It was August 22, 1995, the year of the Pig in Vietnam's lunar calendar, twenty-seven years to the day after he had left the United States to avoid the Vietnam War draft. In the dark of night on that day long ago, he had crossed over the Ambassador Bridge into Canada with all his worldly belongings crammed into a grey 1962 Volkswagen Beetle. Then, he was an idealistic young rebel, burning with a righteous indignation about the war and eager to embark on life's great adventure. Now he was a middle-aged English professor, who had taken his share of lumps, yet who still longed for something more.
From the time Frank had read Huckleberry Finn in Rosewood Public School, he had wanted to be a writer. And not just any writer. Frank wanted to write powerfully of his generation's hopes and fears, loves and hates. He wanted to show people the world as it was and challenge them to imagine it as it should be.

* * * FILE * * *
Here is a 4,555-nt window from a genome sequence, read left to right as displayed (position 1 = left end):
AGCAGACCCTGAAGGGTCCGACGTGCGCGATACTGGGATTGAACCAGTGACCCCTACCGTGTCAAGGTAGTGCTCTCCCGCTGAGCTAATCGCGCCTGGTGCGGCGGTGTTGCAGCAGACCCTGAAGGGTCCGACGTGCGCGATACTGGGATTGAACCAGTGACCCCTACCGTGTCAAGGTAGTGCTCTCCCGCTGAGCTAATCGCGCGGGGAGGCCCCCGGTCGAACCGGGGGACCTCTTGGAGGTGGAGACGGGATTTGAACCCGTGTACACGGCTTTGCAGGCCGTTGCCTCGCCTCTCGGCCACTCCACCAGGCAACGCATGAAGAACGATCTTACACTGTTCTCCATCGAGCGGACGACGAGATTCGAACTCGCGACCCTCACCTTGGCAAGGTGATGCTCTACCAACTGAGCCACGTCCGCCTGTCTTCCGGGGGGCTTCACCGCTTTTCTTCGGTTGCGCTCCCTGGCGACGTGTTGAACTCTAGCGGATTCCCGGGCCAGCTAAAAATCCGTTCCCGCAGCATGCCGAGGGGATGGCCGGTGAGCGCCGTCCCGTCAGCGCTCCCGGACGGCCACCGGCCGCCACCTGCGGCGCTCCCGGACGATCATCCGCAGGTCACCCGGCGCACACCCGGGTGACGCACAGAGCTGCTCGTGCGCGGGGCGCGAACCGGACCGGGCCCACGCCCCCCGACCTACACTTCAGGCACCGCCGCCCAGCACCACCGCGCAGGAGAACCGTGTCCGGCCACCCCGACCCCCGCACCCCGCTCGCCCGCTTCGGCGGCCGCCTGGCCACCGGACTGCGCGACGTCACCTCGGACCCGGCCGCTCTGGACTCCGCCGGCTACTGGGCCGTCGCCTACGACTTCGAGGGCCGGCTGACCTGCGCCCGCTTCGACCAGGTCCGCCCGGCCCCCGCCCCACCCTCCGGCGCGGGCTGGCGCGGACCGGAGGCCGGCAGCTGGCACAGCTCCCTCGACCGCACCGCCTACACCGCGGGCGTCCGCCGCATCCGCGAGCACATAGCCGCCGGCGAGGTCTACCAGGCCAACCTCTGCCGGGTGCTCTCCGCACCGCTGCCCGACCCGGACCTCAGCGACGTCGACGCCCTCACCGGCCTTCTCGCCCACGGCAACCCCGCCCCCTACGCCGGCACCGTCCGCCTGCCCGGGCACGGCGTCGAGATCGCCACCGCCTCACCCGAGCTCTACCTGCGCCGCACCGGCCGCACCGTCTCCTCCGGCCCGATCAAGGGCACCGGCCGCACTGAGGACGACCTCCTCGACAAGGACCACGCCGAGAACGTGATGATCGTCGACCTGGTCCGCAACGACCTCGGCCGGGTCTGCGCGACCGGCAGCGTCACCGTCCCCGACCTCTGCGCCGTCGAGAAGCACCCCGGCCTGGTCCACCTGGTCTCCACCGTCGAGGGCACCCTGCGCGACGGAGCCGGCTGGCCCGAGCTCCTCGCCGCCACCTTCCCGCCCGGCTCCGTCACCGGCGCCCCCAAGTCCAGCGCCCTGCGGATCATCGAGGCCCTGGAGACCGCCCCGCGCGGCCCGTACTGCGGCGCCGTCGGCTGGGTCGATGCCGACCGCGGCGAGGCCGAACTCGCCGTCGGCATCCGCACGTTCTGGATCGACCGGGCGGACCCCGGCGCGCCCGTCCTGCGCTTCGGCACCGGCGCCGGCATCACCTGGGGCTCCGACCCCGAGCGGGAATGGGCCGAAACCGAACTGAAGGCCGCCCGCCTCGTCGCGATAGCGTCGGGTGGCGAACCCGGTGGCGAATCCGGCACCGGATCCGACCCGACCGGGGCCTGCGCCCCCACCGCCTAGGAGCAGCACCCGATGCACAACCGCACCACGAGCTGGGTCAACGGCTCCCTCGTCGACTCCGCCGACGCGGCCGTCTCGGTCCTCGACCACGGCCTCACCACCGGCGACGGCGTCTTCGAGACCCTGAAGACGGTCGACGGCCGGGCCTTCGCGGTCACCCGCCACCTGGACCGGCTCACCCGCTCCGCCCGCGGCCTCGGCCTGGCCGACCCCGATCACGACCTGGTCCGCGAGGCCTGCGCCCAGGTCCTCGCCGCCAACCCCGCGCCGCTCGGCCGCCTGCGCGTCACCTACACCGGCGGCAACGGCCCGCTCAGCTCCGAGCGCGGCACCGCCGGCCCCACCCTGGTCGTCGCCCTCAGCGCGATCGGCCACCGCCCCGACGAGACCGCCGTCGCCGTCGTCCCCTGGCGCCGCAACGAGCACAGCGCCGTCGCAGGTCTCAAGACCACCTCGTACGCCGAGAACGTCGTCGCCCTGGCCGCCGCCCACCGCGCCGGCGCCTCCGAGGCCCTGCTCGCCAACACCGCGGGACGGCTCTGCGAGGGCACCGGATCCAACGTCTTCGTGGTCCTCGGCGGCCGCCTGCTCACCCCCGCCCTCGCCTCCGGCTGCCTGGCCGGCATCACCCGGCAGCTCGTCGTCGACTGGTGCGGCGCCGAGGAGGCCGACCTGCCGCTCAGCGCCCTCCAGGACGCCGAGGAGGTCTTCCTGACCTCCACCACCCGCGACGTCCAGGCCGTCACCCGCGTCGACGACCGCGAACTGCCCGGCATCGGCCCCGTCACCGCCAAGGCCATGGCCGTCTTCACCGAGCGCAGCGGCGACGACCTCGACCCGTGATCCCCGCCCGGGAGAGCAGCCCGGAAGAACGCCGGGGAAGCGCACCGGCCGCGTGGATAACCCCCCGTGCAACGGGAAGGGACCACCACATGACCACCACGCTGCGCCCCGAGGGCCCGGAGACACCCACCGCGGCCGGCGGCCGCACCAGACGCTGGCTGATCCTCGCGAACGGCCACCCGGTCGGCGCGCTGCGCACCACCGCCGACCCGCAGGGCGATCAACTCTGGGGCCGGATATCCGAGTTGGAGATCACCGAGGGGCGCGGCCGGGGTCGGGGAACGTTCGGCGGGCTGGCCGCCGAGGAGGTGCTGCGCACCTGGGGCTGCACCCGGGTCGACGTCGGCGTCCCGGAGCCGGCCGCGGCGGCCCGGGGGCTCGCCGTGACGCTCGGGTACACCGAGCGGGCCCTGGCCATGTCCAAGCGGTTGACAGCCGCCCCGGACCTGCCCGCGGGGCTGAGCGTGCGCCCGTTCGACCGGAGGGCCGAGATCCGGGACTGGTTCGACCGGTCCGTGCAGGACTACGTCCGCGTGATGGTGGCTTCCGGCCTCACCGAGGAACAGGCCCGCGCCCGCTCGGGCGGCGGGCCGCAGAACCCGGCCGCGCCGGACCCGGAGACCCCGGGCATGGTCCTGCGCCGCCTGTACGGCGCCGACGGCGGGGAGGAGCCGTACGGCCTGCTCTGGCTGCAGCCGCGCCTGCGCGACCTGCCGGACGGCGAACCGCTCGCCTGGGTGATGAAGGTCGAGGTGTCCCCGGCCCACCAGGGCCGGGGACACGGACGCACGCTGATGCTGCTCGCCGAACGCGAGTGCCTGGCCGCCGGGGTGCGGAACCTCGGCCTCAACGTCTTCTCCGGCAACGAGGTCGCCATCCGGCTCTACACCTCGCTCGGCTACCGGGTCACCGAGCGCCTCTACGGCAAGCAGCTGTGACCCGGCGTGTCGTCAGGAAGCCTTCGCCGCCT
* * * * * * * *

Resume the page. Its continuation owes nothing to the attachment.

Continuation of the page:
Before leaving the United States, Frank had written a short novel about life in his home town of Loganville, Illinois. He didn't know it at the time, but he loved Loganville and needed it more than he could have ever thought possible. The small manufacturing and agricultural supply town at the crossroads of two railways was Frank's Yoknapatawpha. Its location in a river valley at the fork of two rivers surrounded by seemingly endless miles of flat cornfields was his stage. Its elm-shaded brick streets, ante bellum mansions, vibrant redbud trees, classic courthouse square, and dominating grain elevators were his backdrops. The unique and colorful characters, both white and black, peopling Loganville were his cast. Some were heros, others were villains. Some were wise, others were fools. But most were in between. The way the town and its people came alive in the pages of his novel made you laugh and cry, but most of all it made you think.
Frank had a unique literary gift. But like a fragile poppy, it could not be transplanted. Once in Canada, and cut off from the fertile and tumultuous roots of his homeland, his muse fell deafeningly silent. Sure Frank could still write. But it was not the same. His writings became academic, detached from any identifiable place. The twilight zone without the unexpected twist.